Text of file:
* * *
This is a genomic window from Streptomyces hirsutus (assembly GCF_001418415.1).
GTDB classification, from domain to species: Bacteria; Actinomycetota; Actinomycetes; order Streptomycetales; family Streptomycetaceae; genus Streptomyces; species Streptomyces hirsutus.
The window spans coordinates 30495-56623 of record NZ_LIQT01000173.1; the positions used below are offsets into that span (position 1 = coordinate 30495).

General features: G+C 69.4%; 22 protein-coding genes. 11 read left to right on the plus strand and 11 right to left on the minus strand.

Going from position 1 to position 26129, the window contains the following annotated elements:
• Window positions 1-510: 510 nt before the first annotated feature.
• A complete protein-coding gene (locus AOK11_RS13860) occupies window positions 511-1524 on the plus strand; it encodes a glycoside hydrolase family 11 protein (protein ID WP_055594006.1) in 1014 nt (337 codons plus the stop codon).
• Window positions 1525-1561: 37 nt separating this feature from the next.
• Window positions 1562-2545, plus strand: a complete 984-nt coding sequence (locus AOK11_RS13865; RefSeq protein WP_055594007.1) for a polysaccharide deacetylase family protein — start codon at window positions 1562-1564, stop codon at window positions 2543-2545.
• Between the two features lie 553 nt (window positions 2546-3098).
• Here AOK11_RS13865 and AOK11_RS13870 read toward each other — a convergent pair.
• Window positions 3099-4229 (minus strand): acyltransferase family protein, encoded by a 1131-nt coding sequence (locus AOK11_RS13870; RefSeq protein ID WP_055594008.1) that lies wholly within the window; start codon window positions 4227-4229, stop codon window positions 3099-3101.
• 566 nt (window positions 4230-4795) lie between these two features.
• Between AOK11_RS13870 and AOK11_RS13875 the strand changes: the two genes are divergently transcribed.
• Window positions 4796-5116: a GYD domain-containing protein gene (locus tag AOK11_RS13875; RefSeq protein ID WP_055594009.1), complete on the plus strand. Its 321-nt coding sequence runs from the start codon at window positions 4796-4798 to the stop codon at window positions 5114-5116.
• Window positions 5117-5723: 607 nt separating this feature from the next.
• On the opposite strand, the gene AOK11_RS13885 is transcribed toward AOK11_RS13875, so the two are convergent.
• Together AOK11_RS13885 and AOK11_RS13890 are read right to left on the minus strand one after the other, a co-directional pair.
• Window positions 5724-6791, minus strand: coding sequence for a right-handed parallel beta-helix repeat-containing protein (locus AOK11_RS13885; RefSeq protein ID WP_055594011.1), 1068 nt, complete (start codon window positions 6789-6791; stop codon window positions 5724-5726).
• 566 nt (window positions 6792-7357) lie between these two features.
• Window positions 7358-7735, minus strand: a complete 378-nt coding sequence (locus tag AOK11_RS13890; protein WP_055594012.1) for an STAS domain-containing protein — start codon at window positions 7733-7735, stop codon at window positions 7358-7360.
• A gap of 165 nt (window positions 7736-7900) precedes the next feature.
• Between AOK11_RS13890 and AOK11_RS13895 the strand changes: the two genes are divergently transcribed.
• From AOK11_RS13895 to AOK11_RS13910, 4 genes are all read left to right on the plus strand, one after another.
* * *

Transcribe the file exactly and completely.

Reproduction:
This is a genomic window from Streptomyces hirsutus (assembly GCF_001418415.1).
GTDB classification, from domain to species: Bacteria; Actinomycetota; Actinomycetes; order Streptomycetales; family Streptomycetaceae; genus Streptomyces; species Streptomyces hirsutus.
The window spans coordinates 30495-56623 of record NZ_LIQT01000173.1; the positions used below are offsets into that span (position 1 = coordinate 30495).

General features: G+C 69.4%; 22 protein-coding genes. 11 read left to right on the plus strand and 11 right to left on the minus strand.

Going from position 1 to position 26129, the window contains the following annotated elements:
• Window positions 1-510: 510 nt before the first annotated feature.
• A complete protein-coding gene (locus AOK11_RS13860) occupies window positions 511-1524 on the plus strand; it encodes a glycoside hydrolase family 11 protein (protein ID WP_055594006.1) in 1014 nt (337 codons plus the stop codon).
• Window positions 1525-1561: 37 nt separating this feature from the next.
• Window positions 1562-2545, plus strand: a complete 984-nt coding sequence (locus AOK11_RS13865; RefSeq protein WP_055594007.1) for a polysaccharide deacetylase family protein — start codon at window positions 1562-1564, stop codon at window positions 2543-2545.
• Between the two features lie 553 nt (window positions 2546-3098).
• Here AOK11_RS13865 and AOK11_RS13870 read toward each other — a convergent pair.
• Window positions 3099-4229 (minus strand): acyltransferase family protein, encoded by a 1131-nt coding sequence (locus AOK11_RS13870; RefSeq protein ID WP_055594008.1) that lies wholly within the window; start codon window positions 4227-4229, stop codon window positions 3099-3101.
• 566 nt (window positions 4230-4795) lie between these two features.
• Between AOK11_RS13870 and AOK11_RS13875 the strand changes: the two genes are divergently transcribed.
• Window positions 4796-5116: a GYD domain-containing protein gene (locus tag AOK11_RS13875; RefSeq protein ID WP_055594009.1), complete on the plus strand. Its 321-nt coding sequence runs from the start codon at window positions 4796-4798 to the stop codon at window positions 5114-5116.
• Window positions 5117-5723: 607 nt separating this feature from the next.
• On the opposite strand, the gene AOK11_RS13885 is transcribed toward AOK11_RS13875, so the two are convergent.
• Together AOK11_RS13885 and AOK11_RS13890 are read right to left on the minus strand one after the other, a co-directional pair.
• Window positions 5724-6791, minus strand: coding sequence for a right-handed parallel beta-helix repeat-containing protein (locus AOK11_RS13885; RefSeq protein ID WP_055594011.1), 1068 nt, complete (start codon window positions 6789-6791; stop codon window positions 5724-5726).
• 566 nt (window positions 6792-7357) lie between these two features.
• Window positions 7358-7735, minus strand: a complete 378-nt coding sequence (locus tag AOK11_RS13890; protein WP_055594012.1) for an STAS domain-containing protein — start codon at window positions 7733-7735, stop codon at window positions 7358-7360.
• A gap of 165 nt (window positions 7736-7900) precedes the next feature.
• Between AOK11_RS13890 and AOK11_RS13895 the strand changes: the two genes are divergently transcribed.
• From AOK11_RS13895 to AOK11_RS13910, 4 genes are all read left to right on the plus strand, one after another.